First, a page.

This is a guest post for the Computer Weekly Developer Network written by Zuzanna Stamirowska, co-founder and CEO at Pathway.
Pathway bills itself as the ultimate data processing framework for the AI era.
Stamirowska writes in full as follows…
Exploring transformative use cases of Large Language Models (LLMs) has become a key priority in organisations across many industries.
However, one of the greatest challenges many developers subsequently face is moving pilot LLM applications into production. The difficulties arise with the data pipelines underpinning these models and the engineering investment that is typically needed to maintain the applications at scale. And, fixing them retrospectively is difficult.
The crux of the issue lies in how LLM models are trained. Most applications are built based on batch data uploads, which means the output of the model is only as accurate as the last batch upload. ChatGPT presents a great example of this issue – prompt the model with a particular query and chances are you’ll be presented with information that’s a little out of date.
The accuracy and quality of responses generated by LLM models are radically improved when based on fresh data and are of course fundamental to any use cases which involve status alerting. However, such updates can only be offered in-the-moment when the data is continually updated. By waiting for the next batch data upload, the opportunity to respond may have passed. For example, an LLM used to monitor changes in regulations, contracts, etc; is effectively useless without a timely data feed – being alerted of an issue or delay a few hours after the fact has limited use to an enterprise.
The further advantage of freshly updated LLMs relates to the ability to self-correct.
When trained on static data uploads, it means the LLM – unlike a human – is not in a continuous state of learning and therefore cannot iteratively ‘unlearn’ the information it has previously been taught when later found to be inaccurate, false or becomes outdated.
Ensuring valuable impact
So, where does the problem lie for businesses in moving LLM applications from pilot to fully operational production? Let’s look at this from the case where an application has been built using static data uploads. Where applications rely on up-to-date data, even if not real-time data specifically, the engineering requirements are massive. A data engineer (at least, if not a small team) will be required to manage the continuous need to process batch data uploads. This is a rare, indeed expensive, skillset to essentially tether to the task. Not to mention that there are undoubtedly more interesting and fulfilling roles that such team members could be enticed to.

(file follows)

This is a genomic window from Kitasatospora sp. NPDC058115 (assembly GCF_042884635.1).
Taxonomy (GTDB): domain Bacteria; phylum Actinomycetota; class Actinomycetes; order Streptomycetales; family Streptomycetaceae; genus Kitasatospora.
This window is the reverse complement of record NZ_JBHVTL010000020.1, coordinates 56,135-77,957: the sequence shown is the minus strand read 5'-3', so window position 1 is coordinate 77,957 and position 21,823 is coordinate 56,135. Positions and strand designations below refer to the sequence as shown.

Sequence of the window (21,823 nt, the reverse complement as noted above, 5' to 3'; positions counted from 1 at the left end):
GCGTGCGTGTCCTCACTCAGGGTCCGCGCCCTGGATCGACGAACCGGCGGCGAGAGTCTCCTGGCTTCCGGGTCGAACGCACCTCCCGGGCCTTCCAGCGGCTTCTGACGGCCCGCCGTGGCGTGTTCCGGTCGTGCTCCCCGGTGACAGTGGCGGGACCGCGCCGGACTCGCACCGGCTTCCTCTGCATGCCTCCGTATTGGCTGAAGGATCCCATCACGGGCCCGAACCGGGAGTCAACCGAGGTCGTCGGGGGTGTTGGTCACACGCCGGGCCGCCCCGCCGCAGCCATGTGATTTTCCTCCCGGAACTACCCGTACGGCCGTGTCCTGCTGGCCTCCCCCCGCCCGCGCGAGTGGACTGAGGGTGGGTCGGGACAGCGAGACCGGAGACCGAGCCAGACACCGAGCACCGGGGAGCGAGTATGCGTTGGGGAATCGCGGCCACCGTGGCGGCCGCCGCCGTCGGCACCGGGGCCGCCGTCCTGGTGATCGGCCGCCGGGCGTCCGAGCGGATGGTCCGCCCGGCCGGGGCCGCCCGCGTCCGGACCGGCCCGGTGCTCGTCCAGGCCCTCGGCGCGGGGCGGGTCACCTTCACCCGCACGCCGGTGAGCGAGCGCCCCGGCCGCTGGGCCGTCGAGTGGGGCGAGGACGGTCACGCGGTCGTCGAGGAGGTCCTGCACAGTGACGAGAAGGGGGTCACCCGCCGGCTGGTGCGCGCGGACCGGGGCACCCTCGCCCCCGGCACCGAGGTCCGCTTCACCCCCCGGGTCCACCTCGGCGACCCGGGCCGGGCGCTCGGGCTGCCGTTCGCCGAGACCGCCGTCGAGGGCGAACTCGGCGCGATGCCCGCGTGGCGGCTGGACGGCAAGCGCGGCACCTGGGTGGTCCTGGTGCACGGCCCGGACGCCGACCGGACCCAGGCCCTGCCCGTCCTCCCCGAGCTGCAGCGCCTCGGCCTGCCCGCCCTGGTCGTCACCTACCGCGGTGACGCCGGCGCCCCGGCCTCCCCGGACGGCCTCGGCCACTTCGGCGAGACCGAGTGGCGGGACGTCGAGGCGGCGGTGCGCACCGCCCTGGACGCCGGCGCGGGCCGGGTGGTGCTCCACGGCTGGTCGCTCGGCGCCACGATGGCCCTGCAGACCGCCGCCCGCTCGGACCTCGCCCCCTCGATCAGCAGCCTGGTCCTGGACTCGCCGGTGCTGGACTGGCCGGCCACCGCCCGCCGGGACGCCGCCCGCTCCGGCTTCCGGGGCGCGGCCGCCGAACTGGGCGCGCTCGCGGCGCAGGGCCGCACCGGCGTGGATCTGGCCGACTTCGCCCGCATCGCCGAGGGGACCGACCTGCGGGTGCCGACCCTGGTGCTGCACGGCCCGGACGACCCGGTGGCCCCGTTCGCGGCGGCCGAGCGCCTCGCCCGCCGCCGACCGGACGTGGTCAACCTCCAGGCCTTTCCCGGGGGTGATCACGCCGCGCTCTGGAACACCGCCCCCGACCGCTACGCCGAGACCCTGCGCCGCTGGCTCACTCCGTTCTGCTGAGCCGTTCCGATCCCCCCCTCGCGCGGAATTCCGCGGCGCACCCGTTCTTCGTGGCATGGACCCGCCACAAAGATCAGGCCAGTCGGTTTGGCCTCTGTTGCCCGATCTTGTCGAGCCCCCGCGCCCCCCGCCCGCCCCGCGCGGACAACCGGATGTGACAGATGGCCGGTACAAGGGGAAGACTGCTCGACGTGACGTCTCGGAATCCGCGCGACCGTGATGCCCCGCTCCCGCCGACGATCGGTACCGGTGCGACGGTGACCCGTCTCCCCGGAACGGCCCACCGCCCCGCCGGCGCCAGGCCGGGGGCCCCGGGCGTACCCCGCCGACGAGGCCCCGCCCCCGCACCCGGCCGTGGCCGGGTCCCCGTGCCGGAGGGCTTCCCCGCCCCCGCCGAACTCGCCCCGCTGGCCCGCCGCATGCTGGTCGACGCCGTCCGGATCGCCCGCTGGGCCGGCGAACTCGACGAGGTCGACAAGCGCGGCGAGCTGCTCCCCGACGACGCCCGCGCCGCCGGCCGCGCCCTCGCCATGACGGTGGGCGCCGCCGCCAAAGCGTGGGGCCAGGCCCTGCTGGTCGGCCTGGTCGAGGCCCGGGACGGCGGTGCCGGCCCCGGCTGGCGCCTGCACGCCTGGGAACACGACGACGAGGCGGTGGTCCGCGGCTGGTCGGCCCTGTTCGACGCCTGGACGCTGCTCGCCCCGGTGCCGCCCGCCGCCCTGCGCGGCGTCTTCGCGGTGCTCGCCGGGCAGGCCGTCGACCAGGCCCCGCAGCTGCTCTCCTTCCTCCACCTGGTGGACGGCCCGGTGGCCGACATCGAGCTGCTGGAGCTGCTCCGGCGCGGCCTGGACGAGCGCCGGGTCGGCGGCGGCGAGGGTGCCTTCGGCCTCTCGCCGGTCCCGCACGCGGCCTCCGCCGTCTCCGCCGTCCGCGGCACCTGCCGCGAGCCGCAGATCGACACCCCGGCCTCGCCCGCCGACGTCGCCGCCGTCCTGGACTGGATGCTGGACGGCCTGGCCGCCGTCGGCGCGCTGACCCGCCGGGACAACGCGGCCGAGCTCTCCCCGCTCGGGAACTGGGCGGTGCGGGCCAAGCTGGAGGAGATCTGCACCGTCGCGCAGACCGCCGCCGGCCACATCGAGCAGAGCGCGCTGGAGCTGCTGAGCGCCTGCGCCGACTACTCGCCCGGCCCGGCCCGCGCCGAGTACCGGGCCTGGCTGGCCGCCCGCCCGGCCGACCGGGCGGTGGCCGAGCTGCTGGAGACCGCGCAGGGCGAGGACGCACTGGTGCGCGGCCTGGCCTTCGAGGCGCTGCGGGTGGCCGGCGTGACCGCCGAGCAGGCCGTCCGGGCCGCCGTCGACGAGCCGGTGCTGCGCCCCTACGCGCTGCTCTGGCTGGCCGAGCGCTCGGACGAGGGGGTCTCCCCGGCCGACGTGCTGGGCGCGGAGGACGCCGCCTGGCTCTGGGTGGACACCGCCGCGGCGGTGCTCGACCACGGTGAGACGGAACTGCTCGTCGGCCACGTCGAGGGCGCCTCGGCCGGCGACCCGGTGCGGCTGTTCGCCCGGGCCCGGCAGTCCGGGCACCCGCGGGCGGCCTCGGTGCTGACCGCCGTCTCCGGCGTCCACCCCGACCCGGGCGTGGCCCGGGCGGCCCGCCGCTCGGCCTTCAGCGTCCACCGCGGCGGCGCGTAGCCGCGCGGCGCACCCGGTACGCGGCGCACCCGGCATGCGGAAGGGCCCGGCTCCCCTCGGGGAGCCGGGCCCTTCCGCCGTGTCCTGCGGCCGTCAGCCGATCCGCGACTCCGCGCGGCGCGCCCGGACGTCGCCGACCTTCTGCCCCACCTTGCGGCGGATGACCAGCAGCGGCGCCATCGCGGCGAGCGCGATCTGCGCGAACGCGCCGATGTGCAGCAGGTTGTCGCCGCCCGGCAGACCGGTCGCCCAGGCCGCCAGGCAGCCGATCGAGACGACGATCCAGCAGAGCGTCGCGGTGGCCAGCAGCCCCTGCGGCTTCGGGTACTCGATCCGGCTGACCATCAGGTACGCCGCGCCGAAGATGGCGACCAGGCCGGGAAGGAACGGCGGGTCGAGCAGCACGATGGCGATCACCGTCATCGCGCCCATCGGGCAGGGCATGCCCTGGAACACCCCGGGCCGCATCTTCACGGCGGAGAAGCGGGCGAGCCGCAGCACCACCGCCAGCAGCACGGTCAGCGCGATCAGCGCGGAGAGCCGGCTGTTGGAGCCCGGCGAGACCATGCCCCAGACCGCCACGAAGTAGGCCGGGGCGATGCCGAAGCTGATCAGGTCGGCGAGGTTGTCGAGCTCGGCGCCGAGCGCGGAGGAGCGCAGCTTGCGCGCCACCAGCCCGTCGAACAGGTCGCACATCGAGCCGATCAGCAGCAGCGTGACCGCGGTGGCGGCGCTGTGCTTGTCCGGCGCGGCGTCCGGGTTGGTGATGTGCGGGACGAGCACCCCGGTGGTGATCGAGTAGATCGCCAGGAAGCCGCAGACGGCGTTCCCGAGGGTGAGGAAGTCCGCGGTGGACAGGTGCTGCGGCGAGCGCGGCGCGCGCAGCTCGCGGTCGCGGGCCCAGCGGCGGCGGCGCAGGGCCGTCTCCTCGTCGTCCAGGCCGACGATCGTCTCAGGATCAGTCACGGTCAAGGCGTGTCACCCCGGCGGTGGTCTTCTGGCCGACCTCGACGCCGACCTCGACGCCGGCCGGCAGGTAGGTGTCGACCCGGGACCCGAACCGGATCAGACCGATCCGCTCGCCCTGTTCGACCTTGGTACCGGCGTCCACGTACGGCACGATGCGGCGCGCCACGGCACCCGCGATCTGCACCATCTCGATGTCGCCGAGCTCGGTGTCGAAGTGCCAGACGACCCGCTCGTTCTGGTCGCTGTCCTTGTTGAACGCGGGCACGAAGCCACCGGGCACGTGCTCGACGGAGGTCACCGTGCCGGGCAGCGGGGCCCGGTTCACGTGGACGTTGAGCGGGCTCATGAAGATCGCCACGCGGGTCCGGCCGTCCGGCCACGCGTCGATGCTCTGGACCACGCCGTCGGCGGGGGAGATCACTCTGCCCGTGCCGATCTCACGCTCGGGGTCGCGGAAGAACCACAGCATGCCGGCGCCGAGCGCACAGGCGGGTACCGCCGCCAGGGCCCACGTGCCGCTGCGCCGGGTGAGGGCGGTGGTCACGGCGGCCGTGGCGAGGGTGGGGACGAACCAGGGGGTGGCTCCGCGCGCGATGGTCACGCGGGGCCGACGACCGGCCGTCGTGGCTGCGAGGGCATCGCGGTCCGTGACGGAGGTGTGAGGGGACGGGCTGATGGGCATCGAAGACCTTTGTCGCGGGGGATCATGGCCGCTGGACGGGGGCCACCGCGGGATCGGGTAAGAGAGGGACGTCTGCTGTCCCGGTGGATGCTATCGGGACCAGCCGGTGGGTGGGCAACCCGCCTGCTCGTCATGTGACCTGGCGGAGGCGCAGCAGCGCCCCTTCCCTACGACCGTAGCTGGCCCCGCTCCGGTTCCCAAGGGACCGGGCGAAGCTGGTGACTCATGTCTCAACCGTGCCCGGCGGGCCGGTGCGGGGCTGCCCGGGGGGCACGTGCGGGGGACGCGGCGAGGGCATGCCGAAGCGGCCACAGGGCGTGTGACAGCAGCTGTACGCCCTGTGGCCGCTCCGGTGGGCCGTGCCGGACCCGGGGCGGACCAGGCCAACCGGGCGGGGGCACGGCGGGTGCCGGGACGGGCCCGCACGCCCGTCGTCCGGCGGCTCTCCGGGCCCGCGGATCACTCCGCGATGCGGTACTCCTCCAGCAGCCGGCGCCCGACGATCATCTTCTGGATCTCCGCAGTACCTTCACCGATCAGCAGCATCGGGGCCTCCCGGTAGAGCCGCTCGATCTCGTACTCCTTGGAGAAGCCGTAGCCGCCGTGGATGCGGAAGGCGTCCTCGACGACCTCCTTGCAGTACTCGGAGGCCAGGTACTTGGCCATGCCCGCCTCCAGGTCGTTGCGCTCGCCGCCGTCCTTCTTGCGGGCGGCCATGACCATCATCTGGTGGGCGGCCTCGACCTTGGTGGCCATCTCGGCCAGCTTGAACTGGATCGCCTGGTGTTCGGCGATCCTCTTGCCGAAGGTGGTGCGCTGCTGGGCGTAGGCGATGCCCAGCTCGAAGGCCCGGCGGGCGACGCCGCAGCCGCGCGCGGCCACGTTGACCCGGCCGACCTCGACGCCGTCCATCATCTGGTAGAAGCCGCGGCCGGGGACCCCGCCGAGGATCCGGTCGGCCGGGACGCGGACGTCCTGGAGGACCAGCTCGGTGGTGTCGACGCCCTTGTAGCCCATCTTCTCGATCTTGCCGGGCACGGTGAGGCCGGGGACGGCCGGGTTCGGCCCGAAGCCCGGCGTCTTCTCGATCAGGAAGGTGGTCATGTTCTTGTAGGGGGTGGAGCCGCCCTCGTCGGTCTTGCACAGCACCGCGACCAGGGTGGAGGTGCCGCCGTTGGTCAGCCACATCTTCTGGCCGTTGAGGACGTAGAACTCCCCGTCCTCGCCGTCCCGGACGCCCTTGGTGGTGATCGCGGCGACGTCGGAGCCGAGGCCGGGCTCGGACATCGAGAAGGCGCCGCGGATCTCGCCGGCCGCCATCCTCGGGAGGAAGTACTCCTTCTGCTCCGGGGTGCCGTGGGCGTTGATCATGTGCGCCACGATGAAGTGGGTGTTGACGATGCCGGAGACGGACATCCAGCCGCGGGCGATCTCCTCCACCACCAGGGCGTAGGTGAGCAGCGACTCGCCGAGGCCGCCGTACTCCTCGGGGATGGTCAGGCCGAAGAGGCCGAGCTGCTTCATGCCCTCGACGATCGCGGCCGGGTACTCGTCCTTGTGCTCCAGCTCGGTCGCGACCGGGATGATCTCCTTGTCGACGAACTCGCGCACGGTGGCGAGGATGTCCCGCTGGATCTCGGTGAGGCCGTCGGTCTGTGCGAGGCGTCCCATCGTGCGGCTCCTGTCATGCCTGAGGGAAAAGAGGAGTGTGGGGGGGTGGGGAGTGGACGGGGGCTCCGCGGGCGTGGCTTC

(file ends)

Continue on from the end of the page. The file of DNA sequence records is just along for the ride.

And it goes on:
The second option is to create LLM models from the pilot stage that can be continuously updated without creating the requirement for a full-time data engineer to maintain it. The key to overcoming this challenge is building an LLM data pipeline that can combine different data workflows – batch and live connector or API-based feeds.
Combining the two essentially takes on the hard job of plumbing the data pipeline with integrated, transformed data that can be used to feed the LLM model. Yet doing so is no mean feat.
Designing the streaming document workflows that underpin real-time data integration is a complex task that needs specialist skill sets. These are typically more advanced than the broader data team, which typically leads to workstream siloes. There are other considerations too, namely in the form of data preparation and cleaning. Different pipeline stages, including efficient classification and metadata addition, are essential to ensure that data can be properly cleaned and de-duplicated. When introducing semi-structured or structured data to help with the final output, then comes the challenge of context mismatch. Creating this context alignment across different systems requires a repeatable pipeline. Monitoring this as part of LLMOps gives technical leads a reasonable indication that the quality of data being fed to the LLM is enough to generate an accurate and useful output.
Blending the data sources
So why aren’t people just combining unstructured data for LLMs with other types of data (e.g. structured and unstructured)?
These are some of the specific challenges:
- Context mismatch
Since enterprise data stores have very specific schemas and terminology that LLMs are unaware of, getting this information into the context of LLMs becomes very hard.
LLMs lean towards a holistic view and database queries often require hierarchical, compositional views. It becomes difficult to manage similarity search within a hierarchical view in terms of system design and sustaining this structure over time.
- Business data updates
In the event that a business process changes or a business event happens, pertinent data is typically kept in the enterprise data store. The LLM data pipeline needs to be supplied with this information. Currently, this is done in batches and the workflow needs to be modified to ensure that the LLM application isn’t serving up old results.
The enterprise’s biggest challenge is taking these models from the ideation and pilot stage to full production, even though the exploration of LLMs in different use cases has shown promise. To advance enterprise LLM applications to the next level and beyond, it will be essential to modify the data pipeline’s plumbing to integrate batch and streaming workflows.